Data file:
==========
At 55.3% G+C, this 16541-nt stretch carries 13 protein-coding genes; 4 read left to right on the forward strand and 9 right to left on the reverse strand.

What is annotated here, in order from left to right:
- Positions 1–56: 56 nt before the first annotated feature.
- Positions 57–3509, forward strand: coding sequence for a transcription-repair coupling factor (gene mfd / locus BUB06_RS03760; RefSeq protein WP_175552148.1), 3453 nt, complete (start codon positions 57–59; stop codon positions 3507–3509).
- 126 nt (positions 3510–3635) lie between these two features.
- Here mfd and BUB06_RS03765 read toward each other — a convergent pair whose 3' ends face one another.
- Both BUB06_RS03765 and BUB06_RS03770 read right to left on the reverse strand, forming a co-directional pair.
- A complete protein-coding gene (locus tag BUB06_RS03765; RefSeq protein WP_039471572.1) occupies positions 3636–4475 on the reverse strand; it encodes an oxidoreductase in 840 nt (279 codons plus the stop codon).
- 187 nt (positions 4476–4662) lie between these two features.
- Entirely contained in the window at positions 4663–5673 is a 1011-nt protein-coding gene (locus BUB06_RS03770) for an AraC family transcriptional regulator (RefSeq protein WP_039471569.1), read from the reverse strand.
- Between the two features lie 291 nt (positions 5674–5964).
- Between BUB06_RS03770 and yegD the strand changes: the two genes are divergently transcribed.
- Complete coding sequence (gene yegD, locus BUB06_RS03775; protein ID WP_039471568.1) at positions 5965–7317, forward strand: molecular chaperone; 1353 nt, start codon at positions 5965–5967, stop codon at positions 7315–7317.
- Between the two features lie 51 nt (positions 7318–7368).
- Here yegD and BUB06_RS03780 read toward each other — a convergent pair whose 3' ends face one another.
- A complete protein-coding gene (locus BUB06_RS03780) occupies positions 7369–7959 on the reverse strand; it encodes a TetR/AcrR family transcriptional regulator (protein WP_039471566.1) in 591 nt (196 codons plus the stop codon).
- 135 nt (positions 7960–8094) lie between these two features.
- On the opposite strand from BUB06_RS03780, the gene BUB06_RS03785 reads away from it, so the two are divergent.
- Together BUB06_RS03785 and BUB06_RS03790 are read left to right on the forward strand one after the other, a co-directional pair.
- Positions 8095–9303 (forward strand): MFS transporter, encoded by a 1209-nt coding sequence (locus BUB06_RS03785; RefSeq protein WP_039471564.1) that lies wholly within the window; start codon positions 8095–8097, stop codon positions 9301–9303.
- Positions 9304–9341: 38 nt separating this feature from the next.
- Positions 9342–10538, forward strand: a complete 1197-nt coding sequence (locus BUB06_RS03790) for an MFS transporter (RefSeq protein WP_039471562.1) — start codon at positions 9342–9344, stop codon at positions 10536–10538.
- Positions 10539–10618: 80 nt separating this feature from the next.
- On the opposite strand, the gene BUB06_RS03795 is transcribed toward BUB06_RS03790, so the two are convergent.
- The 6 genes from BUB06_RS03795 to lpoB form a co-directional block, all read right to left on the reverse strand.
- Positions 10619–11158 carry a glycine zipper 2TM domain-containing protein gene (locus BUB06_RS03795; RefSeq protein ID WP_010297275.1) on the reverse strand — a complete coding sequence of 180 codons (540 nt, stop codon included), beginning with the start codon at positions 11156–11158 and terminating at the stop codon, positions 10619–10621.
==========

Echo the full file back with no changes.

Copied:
At 55.3% G+C, this 16541-nt stretch carries 13 protein-coding genes; 4 read left to right on the forward strand and 9 right to left on the reverse strand.

What is annotated here, in order from left to right:
- Positions 1–56: 56 nt before the first annotated feature.
- Positions 57–3509, forward strand: coding sequence for a transcription-repair coupling factor (gene mfd / locus BUB06_RS03760; RefSeq protein WP_175552148.1), 3453 nt, complete (start codon positions 57–59; stop codon positions 3507–3509).
- 126 nt (positions 3510–3635) lie between these two features.
- Here mfd and BUB06_RS03765 read toward each other — a convergent pair whose 3' ends face one another.
- Both BUB06_RS03765 and BUB06_RS03770 read right to left on the reverse strand, forming a co-directional pair.
- A complete protein-coding gene (locus tag BUB06_RS03765; RefSeq protein WP_039471572.1) occupies positions 3636–4475 on the reverse strand; it encodes an oxidoreductase in 840 nt (279 codons plus the stop codon).
- 187 nt (positions 4476–4662) lie between these two features.
- Entirely contained in the window at positions 4663–5673 is a 1011-nt protein-coding gene (locus BUB06_RS03770) for an AraC family transcriptional regulator (RefSeq protein WP_039471569.1), read from the reverse strand.
- Between the two features lie 291 nt (positions 5674–5964).
- Between BUB06_RS03770 and yegD the strand changes: the two genes are divergently transcribed.
- Complete coding sequence (gene yegD, locus BUB06_RS03775; protein ID WP_039471568.1) at positions 5965–7317, forward strand: molecular chaperone; 1353 nt, start codon at positions 5965–5967, stop codon at positions 7315–7317.
- Between the two features lie 51 nt (positions 7318–7368).
- Here yegD and BUB06_RS03780 read toward each other — a convergent pair whose 3' ends face one another.
- A complete protein-coding gene (locus BUB06_RS03780) occupies positions 7369–7959 on the reverse strand; it encodes a TetR/AcrR family transcriptional regulator (protein WP_039471566.1) in 591 nt (196 codons plus the stop codon).
- 135 nt (positions 7960–8094) lie between these two features.
- On the opposite strand from BUB06_RS03780, the gene BUB06_RS03785 reads away from it, so the two are divergent.
- Together BUB06_RS03785 and BUB06_RS03790 are read left to right on the forward strand one after the other, a co-directional pair.
- Positions 8095–9303 (forward strand): MFS transporter, encoded by a 1209-nt coding sequence (locus BUB06_RS03785; RefSeq protein WP_039471564.1) that lies wholly within the window; start codon positions 8095–8097, stop codon positions 9301–9303.
- Positions 9304–9341: 38 nt separating this feature from the next.
- Positions 9342–10538, forward strand: a complete 1197-nt coding sequence (locus BUB06_RS03790) for an MFS transporter (RefSeq protein WP_039471562.1) — start codon at positions 9342–9344, stop codon at positions 10536–10538.
- Positions 10539–10618: 80 nt separating this feature from the next.
- On the opposite strand, the gene BUB06_RS03795 is transcribed toward BUB06_RS03790, so the two are convergent.
- The 6 genes from BUB06_RS03795 to lpoB form a co-directional block, all read right to left on the reverse strand.
- Positions 10619–11158 carry a glycine zipper 2TM domain-containing protein gene (locus BUB06_RS03795; RefSeq protein ID WP_010297275.1) on the reverse strand — a complete coding sequence of 180 codons (540 nt, stop codon included), beginning with the start codon at positions 11156–11158 and terminating at the stop codon, positions 10619–10621.